More than 150 Nigerians, some of them in tears, broke out in song as they touched down on home soil, after months stuck in Libya waiting to try to get to Europe.
“I don’t leave Nigeria again-o! I will never forget my home!” they sang.
The rain fell heavily on the runway at Lagos international airport and night was drawing in but the atmosphere on the small bus taking the new arrivals to immigration control was almost hysterical.
They broke out in loud applause, waving at onlookers curious to see who had emerged from the chartered jet that had flown in from the Libyan capital.
“I’m so happy, it’s like winning the lottery,” said Osapolor Osahor.
The 24-year-old tailor said life was hellish in Tripoli: the sound of gunfire was everywhere and there was a mounting toll of deaths, particularly of black Africans.
“Some are in prison for so long, six months, seven months… I was put in a cell, like four, five months before I came back,” he told AFP.
Four plane-loads of Nigerian migrants have now flown back from Libya in less than two months. Since the start of the year, 660 people in total have been helped to return voluntarily.
That compares with 867 for the whole of last year, according to the International Organization for Migration (IOM), which is running the repatriation scheme.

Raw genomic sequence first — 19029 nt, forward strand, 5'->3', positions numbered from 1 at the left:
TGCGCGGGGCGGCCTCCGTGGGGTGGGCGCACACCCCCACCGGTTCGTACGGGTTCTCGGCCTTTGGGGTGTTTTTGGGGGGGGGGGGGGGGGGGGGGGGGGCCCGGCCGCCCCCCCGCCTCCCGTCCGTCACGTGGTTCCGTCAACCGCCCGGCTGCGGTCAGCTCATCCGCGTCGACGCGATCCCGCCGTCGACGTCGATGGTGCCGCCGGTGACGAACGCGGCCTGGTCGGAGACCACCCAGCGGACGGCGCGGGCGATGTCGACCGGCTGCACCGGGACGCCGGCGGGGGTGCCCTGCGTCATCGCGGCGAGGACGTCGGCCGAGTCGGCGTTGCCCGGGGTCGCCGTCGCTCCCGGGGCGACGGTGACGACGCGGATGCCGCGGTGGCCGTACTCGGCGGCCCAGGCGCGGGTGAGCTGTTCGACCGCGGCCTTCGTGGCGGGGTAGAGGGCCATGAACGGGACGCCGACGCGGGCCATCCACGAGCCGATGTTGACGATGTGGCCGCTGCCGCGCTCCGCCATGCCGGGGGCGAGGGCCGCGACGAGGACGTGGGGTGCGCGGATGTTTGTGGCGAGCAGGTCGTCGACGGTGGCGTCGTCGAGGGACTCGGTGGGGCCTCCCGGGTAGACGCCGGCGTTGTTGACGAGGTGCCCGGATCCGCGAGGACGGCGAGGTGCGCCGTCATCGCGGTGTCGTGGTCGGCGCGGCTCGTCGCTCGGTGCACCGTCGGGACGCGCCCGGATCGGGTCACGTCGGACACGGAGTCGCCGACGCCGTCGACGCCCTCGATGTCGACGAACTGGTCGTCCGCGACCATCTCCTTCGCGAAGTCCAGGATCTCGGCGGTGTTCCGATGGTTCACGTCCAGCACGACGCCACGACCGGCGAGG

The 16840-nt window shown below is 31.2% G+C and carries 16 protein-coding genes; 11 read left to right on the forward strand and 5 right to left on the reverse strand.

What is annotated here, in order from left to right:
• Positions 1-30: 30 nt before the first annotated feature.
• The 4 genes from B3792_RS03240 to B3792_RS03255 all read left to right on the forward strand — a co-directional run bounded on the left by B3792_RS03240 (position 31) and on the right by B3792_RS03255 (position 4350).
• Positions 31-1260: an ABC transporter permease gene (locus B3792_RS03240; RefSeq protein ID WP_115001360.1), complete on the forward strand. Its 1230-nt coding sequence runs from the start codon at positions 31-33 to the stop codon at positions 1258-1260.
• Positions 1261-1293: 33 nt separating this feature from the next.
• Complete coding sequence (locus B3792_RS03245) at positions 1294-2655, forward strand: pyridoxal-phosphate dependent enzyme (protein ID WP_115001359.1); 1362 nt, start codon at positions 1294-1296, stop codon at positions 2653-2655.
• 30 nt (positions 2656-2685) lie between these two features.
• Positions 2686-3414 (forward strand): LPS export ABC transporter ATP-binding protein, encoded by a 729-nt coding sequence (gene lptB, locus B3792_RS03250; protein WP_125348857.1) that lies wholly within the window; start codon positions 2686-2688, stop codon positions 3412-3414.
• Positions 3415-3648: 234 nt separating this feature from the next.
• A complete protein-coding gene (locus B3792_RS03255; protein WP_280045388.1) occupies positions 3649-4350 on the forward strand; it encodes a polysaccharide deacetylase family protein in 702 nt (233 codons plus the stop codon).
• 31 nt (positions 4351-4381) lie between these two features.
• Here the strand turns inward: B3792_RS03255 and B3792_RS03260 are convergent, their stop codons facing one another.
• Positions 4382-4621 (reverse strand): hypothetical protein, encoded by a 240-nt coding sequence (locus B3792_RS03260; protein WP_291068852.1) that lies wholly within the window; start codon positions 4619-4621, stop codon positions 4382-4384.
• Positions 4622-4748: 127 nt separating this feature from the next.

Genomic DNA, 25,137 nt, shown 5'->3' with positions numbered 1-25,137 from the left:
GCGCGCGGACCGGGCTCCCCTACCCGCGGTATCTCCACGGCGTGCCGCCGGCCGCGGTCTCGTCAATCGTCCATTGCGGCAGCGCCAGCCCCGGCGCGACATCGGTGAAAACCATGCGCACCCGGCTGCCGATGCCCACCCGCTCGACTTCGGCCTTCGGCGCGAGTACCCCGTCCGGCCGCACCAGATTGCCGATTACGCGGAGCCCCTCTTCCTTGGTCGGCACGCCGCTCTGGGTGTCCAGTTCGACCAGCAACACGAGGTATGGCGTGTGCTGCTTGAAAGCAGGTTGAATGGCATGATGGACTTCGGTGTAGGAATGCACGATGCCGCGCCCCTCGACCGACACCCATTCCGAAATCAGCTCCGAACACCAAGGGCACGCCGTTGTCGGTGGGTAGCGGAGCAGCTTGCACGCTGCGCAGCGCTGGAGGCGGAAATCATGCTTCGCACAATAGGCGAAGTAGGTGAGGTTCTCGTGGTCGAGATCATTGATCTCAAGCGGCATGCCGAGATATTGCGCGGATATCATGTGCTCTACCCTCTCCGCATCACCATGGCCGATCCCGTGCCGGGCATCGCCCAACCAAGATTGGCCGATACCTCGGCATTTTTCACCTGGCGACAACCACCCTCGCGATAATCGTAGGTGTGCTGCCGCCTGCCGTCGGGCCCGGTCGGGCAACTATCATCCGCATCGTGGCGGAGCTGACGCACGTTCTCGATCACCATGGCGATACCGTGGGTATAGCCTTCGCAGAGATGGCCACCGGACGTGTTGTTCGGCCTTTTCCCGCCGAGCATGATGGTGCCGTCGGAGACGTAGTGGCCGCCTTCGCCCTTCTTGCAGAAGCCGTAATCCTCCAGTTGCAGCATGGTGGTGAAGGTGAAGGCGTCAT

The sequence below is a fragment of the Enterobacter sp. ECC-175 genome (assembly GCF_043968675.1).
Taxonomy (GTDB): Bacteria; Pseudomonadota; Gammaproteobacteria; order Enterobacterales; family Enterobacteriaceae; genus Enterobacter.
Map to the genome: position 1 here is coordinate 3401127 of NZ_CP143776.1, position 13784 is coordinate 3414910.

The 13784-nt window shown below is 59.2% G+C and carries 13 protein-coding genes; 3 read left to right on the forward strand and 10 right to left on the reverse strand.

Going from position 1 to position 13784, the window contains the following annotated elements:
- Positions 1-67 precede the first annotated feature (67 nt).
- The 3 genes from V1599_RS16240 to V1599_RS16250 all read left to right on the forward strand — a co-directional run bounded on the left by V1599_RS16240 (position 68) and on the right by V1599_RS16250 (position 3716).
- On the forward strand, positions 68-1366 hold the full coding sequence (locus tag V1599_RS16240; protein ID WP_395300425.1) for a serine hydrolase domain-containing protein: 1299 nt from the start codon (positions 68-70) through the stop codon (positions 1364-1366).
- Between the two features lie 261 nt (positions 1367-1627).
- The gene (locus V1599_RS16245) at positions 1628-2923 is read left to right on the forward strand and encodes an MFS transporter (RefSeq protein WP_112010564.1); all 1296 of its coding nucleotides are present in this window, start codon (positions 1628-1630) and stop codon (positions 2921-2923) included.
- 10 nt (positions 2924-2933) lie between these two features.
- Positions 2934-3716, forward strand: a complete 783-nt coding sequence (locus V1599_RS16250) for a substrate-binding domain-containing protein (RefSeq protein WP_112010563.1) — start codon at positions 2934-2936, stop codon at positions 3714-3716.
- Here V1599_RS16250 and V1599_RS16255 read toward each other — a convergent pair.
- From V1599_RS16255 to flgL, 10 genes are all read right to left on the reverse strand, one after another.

Most of the Nigerians are economic migrants who want to try their luck in Europe and travelled up to the Mediterranean coast via northern neighbour Niger and the treacherous route through the Sahara desert.
But with Libya in turmoil, many found themselves trapped by violence while others were arrested and held by militia even before they had tried to make the sea crossing.
The IOM gives 20,000 naira to each voluntary “returnee” to help them go home. Most are originally from southern Nigeria.
Nigeria is Africa’s most populous nation and one of the continent’s main oil exporters but most of its 180 million people live in poverty: the economy is currently in recession and unemployment is high.
Those whose dreams have been shattered in Libya and who have returned to Nigeria may be increasing but they represent only a minority of migrants who have left for good.
Humanitarian agencies fear many will try again in other ways.
In 2016, a total of 37,551 Nigerians managed to get to the Italian coast, according to the IOM, more than those from Eritrea, Ivory Coast and The Gambia.
That figure has quadrupled since 2014, when 9,000 arrived in Italy.